The Insider Threat: An introduction to detecting and deterring an insider spy
A company can often detect or control when an outsider (non-employee) tries to access company data either physically or electronically, and can mitigate the threat of an outsider stealing company property.
However, the thief who is harder to detect and who could cause the most damage is the insider—the employee with legitimate access. That insider may steal solely for personal gain, or that insider may be a “spy”—someone who is stealing company information or products in order to benefit another organization or country.
This is an introduction for managers and security personnel on how to detect an insider threat and provides tips on how to safeguard your company’s trade secrets.
Protect Your Intellectual Property
Theft of intellectual property is an increasing threat to organizations, and can go unnoticed for months or even years. There are increased incidents of employees taking proprietary information when they believe they will be, or are, searching for a new job.
Congress has continually expanded and strengthened criminal laws for violations of intellectual property rights to protect innovation and ensure that egregious or persistent intellectual property violations do not merely become a standard cost of doing business.
A domestic or foreign business competitor or foreign government intent on illegally acquiring a company’s proprietary information and trade secrets may wish to place a spy into a company in order to gain access to non-public information. Alternatively, they may try to recruit an existing employee to do the same thing.
There are a variety of motives or personal situations that may increase the likelihood someone will spy against their employer:
- Greed or Financial Need: A belief that money can fix anything. Excessive debt or overwhelming expenses.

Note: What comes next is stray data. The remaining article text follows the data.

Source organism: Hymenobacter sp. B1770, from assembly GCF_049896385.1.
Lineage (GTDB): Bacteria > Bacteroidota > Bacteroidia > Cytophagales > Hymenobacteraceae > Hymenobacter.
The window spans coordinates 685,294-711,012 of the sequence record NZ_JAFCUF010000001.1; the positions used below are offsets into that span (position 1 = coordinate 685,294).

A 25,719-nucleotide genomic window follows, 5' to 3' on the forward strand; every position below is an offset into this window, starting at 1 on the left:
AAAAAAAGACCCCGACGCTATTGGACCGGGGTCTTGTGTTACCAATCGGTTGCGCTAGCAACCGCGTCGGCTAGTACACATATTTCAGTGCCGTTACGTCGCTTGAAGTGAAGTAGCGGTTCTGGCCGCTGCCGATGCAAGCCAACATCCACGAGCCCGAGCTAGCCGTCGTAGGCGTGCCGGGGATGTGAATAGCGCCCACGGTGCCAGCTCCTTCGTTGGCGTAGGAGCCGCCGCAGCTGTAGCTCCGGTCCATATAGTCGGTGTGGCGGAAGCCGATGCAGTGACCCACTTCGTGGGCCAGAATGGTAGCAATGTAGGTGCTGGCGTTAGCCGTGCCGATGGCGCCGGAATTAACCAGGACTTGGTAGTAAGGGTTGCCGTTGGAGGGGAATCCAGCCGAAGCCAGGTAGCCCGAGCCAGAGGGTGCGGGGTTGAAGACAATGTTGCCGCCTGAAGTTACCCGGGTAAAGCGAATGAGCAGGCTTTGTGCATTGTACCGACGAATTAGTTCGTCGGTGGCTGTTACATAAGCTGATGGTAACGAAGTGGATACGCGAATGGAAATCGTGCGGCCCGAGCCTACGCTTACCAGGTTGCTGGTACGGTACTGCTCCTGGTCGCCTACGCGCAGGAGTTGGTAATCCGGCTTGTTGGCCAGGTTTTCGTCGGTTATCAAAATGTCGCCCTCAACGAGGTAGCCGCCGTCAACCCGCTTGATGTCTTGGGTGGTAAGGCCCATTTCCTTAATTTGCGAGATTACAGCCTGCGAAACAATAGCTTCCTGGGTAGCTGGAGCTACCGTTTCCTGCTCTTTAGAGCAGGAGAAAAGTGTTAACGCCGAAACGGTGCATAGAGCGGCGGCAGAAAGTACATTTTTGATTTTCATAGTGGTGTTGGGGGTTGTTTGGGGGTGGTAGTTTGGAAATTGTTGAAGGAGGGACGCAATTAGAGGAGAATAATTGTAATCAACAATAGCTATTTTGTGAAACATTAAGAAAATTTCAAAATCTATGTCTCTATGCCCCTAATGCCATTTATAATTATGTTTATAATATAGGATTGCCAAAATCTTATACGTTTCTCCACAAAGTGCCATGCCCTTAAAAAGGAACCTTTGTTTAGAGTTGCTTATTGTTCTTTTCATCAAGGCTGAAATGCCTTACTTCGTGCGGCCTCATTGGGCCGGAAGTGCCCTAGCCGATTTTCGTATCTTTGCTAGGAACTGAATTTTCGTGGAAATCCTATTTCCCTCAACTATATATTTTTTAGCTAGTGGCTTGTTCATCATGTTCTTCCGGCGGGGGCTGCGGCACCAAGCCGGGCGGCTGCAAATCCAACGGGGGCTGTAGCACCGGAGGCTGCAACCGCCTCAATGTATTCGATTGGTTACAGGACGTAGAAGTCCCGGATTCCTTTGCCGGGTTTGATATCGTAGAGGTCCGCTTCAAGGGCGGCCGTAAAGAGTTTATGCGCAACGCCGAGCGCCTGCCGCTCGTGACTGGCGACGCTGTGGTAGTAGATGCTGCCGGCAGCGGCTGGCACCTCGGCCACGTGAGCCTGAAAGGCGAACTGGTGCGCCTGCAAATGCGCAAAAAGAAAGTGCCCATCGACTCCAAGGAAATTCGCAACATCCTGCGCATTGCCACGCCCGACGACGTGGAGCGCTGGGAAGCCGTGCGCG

- Anger/Revenge: Disgruntlement to the point of wanting to retaliate against the organization.
- Problems at work: A lack of recognition, disagreements with co-workers or managers, dissatisfaction with the job, a pending layoff.
- Ideology/Identification: A desire to help the “underdog” or a particular cause.
- Divided Loyalty: Allegiance to another person or company, or to a country besides the United States.
- Adventure/Thrill: Want to add excitement to their life, intrigued by the clandestine activity, “James Bond Wannabe.”
- Vulnerability to blackmail: Extra-marital affairs, gambling, fraud.
- Ego/Self-image: An “above the rules” attitude, or desire to repair wounds to their self-esteem. Vulnerability to flattery or the promise of a better job. Often coupled with Anger/Revenge or Adventure/Thrill.
- Ingratiation: A desire to please or win the approval of someone who could benefit from insider information with the expectation of returned favors.
- Compulsive and destructive behavior: Drug or alcohol abuse, or other addictive behaviors.
- Family problems: Marital conflicts or separation from loved ones.
Organizational situations may increase the ease for thievery:
- The availability and ease of acquiring proprietary, classified, or other protected materials. Providing access privileges to those who do not need it.
- Proprietary or classified information is not labeled as such, or is incorrectly labeled.
- The ease that someone may exit the facility (or network system) with proprietary, classified or other protected materials.
- Undefined policies regarding working from home on projects of a sensitive or proprietary nature.
- The perception that security is lax and the consequences for theft are minimal or non-existent.
- Time pressure: Employees who are rushed may inadequately secure proprietary or protected materials, or not fully consider the consequences of their actions.